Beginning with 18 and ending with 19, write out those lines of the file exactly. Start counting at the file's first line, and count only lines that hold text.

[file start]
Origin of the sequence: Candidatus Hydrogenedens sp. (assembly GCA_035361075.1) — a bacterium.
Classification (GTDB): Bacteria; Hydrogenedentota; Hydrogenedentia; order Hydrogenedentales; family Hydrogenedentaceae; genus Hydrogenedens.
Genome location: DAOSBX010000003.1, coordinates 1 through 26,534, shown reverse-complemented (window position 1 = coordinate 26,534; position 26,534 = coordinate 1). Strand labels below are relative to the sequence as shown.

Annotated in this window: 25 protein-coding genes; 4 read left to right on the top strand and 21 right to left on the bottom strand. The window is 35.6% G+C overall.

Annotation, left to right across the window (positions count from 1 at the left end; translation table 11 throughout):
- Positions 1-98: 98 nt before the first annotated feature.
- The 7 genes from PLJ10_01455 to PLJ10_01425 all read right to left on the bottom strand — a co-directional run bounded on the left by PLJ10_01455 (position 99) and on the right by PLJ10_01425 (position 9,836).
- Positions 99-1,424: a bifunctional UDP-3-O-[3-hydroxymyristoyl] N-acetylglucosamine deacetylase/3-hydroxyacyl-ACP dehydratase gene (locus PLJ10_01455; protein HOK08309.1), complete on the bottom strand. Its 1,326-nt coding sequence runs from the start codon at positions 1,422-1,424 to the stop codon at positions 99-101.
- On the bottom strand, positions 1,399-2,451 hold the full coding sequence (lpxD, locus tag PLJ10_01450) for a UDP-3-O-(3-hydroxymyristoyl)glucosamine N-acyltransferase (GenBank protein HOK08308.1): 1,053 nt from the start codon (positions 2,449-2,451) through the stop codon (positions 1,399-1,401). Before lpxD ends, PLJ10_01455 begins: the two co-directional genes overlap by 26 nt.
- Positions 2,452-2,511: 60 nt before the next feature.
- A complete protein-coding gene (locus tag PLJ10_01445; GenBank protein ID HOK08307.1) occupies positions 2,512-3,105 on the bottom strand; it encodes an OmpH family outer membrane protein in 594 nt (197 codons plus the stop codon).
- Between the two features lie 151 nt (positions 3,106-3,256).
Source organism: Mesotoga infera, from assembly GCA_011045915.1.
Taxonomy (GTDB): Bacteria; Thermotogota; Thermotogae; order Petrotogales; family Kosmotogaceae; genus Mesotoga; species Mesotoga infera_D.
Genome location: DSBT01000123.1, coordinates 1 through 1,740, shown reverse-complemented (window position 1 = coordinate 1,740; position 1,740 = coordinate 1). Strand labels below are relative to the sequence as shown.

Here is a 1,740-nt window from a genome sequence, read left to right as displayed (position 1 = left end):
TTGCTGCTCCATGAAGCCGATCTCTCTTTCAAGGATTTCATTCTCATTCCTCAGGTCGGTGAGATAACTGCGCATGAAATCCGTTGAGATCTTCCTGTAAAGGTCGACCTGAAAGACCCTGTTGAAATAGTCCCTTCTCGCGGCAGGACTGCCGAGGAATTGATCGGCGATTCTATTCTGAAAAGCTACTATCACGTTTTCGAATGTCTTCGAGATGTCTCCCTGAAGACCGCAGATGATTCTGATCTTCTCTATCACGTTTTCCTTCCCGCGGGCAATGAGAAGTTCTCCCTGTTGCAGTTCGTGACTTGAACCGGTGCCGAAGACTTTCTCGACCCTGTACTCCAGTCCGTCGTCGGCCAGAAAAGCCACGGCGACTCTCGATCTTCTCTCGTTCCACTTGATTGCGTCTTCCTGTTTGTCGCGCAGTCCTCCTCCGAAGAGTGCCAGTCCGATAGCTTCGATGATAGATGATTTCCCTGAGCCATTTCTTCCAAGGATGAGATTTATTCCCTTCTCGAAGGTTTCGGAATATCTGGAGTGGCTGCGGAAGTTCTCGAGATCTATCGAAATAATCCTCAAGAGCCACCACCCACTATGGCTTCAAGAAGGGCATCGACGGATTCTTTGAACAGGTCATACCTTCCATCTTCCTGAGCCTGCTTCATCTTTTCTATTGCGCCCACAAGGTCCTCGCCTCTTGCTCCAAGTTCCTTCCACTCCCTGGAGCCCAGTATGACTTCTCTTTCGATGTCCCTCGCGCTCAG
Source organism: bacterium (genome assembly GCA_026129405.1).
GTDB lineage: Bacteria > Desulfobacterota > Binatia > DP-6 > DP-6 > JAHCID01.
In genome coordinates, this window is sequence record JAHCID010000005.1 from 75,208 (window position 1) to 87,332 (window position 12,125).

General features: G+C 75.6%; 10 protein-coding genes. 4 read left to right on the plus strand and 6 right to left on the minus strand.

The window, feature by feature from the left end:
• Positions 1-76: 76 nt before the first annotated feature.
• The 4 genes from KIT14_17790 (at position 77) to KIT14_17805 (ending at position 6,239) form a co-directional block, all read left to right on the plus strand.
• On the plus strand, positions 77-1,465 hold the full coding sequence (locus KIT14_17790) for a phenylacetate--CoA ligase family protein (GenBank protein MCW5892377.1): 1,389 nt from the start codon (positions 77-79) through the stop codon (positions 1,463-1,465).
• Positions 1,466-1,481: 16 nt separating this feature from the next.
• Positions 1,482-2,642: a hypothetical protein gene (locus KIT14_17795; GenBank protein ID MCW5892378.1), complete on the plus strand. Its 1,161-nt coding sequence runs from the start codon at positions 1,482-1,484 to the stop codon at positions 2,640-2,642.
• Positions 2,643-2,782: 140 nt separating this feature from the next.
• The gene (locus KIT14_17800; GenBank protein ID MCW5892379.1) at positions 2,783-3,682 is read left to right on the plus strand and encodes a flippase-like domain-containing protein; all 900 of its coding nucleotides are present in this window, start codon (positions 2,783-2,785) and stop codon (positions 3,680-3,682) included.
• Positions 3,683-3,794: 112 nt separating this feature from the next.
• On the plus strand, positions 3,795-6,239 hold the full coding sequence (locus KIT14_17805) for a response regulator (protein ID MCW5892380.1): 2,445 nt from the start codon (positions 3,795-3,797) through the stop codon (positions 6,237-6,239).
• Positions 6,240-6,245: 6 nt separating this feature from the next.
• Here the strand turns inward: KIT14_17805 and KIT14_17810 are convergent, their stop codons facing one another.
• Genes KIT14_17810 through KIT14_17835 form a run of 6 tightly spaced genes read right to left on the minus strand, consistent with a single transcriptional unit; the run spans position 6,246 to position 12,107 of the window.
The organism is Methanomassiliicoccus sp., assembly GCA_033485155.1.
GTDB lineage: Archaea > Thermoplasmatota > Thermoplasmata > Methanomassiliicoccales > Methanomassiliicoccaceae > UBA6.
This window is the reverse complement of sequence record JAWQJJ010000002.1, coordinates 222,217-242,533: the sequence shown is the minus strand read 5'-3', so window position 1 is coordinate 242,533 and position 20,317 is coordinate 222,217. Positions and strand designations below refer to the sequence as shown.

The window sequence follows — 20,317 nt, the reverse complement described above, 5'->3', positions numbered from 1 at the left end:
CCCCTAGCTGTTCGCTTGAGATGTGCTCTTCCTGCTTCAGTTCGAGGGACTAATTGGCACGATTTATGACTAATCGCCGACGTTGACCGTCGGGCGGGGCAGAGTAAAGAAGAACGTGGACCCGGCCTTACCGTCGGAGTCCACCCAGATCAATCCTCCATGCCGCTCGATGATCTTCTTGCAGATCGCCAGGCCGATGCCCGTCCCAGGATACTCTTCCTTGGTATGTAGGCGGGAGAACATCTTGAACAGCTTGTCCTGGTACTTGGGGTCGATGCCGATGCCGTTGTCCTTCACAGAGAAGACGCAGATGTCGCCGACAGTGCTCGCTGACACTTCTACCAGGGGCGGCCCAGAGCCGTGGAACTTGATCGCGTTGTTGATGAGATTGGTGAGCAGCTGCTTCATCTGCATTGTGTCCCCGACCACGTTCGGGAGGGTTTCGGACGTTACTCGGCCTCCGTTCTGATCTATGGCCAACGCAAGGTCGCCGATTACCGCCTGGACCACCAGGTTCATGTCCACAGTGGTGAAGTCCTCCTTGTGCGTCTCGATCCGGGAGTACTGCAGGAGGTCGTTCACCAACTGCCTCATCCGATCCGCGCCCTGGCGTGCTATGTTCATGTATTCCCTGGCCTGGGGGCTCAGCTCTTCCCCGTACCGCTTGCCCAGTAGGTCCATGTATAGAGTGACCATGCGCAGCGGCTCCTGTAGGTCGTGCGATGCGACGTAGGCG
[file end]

Source organism: bacterium (genome assembly GCA_026129405.1).
GTDB lineage: Bacteria > Desulfobacterota > Binatia > DP-6 > DP-6 > JAHCID01.